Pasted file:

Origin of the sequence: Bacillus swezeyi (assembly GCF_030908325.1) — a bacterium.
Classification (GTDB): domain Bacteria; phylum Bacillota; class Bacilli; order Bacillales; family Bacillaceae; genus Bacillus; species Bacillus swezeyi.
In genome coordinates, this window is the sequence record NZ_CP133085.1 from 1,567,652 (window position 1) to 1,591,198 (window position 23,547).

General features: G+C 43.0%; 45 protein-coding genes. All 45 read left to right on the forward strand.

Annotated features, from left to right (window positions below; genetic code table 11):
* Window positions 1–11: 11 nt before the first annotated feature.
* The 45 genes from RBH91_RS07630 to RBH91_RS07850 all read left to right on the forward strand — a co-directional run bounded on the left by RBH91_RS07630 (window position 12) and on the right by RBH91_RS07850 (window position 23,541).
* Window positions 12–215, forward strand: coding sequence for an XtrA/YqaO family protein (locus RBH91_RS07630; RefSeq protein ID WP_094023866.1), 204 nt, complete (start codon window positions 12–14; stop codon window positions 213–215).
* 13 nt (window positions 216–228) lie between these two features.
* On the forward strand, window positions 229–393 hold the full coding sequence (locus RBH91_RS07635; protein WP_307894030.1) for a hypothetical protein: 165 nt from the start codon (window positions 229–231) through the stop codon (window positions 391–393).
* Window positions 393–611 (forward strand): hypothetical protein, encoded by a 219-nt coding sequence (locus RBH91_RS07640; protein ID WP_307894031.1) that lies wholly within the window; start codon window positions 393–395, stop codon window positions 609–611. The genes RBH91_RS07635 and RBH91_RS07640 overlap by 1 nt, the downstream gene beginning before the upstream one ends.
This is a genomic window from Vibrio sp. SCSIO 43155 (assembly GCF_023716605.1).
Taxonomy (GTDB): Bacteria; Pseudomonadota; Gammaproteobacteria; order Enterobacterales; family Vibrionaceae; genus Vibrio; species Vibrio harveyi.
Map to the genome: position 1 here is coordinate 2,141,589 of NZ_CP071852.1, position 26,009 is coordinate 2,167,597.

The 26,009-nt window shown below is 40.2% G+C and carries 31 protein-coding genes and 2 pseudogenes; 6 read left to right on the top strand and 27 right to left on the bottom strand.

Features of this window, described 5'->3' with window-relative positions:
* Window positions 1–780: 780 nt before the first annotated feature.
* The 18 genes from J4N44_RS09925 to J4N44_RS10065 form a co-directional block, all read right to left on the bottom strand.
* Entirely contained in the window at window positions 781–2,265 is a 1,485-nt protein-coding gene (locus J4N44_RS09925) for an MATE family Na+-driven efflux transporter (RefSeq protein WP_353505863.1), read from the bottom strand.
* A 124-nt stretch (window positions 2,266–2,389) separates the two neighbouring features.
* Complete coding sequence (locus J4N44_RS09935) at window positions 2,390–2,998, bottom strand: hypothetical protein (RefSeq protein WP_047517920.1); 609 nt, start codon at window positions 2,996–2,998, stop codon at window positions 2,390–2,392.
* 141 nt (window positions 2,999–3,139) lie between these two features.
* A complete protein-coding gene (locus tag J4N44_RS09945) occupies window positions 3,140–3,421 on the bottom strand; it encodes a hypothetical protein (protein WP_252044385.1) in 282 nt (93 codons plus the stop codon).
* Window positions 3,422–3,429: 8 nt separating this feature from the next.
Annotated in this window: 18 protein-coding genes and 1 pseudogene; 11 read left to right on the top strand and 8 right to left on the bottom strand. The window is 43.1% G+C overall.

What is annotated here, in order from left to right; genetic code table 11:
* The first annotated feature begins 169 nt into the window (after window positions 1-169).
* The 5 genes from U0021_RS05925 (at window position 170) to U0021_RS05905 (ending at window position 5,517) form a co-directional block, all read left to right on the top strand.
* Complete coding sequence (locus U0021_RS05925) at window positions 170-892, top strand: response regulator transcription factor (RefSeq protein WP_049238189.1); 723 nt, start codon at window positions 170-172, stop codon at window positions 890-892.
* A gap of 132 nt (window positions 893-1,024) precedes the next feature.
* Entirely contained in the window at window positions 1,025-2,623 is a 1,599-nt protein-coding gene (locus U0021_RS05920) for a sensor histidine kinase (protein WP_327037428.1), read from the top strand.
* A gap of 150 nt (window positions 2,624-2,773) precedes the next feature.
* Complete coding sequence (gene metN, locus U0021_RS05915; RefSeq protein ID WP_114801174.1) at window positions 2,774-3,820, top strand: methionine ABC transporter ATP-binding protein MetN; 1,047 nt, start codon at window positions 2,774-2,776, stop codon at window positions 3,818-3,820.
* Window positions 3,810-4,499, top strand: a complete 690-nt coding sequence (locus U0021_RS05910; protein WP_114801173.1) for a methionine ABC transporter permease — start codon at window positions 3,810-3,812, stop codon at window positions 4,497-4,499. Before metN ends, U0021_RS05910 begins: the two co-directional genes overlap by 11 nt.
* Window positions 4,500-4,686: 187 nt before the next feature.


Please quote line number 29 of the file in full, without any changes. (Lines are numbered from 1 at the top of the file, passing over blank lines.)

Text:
* Complete coding sequence (locus U0021_RS05925) at window positions 170-892, top strand: response regulator transcription factor (RefSeq protein WP_049238189.1); 723 nt, start codon at window positions 170-172, stop codon at window positions 890-892.